Simple orbital mechanics

The Moon is slowly siphoning off the Earth’s rotational energy, in a phenomenon called tidal acceleration. This moves the Moon’s orbit farther from the Earth. According to Kepler’s laws of planetary motion, the Moon must orbit more slowly as it gets farther away. Well, which is it? Is the Moon speeding up, or slowing down?

Here’s how I think about it. Suppose we’re in a spaceship in a circular orbit around a massive body. We’re orbiting at, say, 10 km/sec. (I’m just making up these numbers, so the diagrams are not to scale. And it doesn’t matter whether we’re moving clockwise or counterclockwise, so just pick one.)

At some point A in our orbit, we fire our engines, quickly accelerating from 10 km/sec to 12 km/sec. Assuming 12 km/sec is less than the escape velocity at point A, this puts us in an elliptical orbit: the purple orbit shown below.

Notice that the new orbit necessarily returns to point A, the point at which we last used our engines. Whenever our orbit brings us back to point A, we’ll again be moving at 12 km/sec. But at the farthest point of our orbit, point B, we’ll only be only moving at, let’s say, 6 km/sec.

We wait until we are at point B, and fire our engines again, quickly accelerating from 6 km/sec to 8 km/sec. Let’s suppose this makes our orbit circular (the green circle below), so we are now moving at 8 km/sec all the way around.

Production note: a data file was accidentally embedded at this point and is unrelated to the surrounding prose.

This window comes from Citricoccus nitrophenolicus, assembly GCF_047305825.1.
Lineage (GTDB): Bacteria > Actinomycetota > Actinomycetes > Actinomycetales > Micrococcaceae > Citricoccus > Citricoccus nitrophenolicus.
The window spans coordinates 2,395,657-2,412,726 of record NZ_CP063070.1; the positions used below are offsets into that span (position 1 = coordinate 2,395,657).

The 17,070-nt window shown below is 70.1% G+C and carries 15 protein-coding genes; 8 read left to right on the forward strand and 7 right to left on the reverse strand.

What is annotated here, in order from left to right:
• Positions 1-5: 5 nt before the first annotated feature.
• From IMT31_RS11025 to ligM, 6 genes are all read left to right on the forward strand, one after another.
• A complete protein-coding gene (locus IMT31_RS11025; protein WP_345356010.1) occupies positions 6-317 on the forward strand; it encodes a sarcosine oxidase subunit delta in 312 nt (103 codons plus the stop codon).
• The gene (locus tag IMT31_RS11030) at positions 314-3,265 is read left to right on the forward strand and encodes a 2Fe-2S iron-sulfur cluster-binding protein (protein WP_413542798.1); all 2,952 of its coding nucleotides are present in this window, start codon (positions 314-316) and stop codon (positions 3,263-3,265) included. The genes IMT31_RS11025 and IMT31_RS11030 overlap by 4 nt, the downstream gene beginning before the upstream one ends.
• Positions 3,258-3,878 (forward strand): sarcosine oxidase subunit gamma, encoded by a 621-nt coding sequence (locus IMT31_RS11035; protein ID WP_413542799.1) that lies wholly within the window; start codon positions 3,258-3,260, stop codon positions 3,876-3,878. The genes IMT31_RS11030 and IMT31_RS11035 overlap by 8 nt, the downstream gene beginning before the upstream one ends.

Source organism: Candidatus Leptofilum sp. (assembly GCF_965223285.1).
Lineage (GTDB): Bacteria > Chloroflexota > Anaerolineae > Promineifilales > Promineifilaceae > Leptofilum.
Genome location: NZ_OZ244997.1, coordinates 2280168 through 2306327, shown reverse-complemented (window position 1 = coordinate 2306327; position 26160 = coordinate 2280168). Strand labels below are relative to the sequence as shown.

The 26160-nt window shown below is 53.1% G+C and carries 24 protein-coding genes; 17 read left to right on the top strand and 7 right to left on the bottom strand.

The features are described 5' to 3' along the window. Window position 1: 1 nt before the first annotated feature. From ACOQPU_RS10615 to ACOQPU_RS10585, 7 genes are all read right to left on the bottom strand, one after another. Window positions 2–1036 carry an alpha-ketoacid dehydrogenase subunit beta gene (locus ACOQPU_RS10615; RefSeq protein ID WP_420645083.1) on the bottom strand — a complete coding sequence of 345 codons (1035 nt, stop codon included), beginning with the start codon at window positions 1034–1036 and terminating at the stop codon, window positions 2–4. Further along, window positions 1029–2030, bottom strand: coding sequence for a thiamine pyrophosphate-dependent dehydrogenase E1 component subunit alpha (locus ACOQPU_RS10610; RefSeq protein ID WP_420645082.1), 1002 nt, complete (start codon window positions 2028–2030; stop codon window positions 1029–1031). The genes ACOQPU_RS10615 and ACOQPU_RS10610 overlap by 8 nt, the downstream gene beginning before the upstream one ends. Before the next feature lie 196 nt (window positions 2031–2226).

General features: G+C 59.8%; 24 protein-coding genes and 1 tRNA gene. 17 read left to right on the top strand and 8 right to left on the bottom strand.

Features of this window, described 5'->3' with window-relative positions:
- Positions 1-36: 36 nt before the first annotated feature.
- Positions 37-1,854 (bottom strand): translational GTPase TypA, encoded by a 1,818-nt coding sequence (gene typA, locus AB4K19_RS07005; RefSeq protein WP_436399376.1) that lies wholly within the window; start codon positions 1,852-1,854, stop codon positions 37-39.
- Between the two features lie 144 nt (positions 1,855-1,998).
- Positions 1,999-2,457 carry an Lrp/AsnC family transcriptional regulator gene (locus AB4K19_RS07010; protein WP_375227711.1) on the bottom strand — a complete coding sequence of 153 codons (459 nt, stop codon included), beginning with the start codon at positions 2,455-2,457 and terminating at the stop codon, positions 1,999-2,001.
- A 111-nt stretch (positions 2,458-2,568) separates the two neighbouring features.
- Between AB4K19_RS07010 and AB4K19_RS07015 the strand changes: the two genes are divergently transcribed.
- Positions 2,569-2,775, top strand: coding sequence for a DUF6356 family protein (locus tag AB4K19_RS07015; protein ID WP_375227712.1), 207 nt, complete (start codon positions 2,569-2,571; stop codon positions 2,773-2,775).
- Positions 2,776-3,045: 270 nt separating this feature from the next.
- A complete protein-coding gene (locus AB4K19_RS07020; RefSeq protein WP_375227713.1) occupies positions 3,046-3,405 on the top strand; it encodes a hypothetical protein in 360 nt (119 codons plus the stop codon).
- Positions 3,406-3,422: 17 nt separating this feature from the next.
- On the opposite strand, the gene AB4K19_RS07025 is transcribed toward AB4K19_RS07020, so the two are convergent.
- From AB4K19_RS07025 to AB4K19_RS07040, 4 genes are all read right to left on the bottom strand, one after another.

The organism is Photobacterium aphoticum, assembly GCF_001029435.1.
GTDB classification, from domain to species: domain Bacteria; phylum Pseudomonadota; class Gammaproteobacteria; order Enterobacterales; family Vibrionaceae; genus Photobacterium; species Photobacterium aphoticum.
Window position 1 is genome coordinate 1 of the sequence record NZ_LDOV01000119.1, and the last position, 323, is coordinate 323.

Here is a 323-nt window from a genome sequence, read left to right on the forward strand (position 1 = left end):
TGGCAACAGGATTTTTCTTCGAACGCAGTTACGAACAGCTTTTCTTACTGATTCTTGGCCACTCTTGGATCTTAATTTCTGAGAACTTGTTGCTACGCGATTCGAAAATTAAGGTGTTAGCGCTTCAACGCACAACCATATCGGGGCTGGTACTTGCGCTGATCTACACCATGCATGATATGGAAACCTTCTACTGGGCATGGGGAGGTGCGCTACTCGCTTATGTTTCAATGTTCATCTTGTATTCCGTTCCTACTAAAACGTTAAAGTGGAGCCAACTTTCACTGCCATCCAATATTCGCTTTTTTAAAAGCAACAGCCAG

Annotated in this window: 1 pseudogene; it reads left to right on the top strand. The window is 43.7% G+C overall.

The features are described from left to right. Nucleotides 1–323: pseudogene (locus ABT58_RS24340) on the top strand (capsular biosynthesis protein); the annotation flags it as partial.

We’ve accelerated twice, adding a total of 4 km/sec to our velocity. And yet we’ve somehow slowed down from 10 km/sec to 8 km/sec. It’s counter-intuitive, but that’s how it works.

The idealized form of the orbital maneuver we just performed is called a Hohmann transfer orbit. A Hohmann transfer is usually the most energy-efficient way to get from one circular orbit, to another circular orbit in the same plane.

Instead of firing our engines in short bursts, we could have fired them continuously at low power, in the right direction to keep our (would-be) orbit circular at all times. We would then be continuously accelerating, yet continuously slowing down. This is similar to what happens with the Moon.

Imagine the Earth as being at the bottom of a depression: its gravity well. As the Moon moves farther away, up and out of Earth’s gravity well, it loses kinetic energy, while gaining gravitational potential energy. The gain in potential energy is larger than the loss in kinetic energy, so the Moon gains energy overall, even as it slows down.

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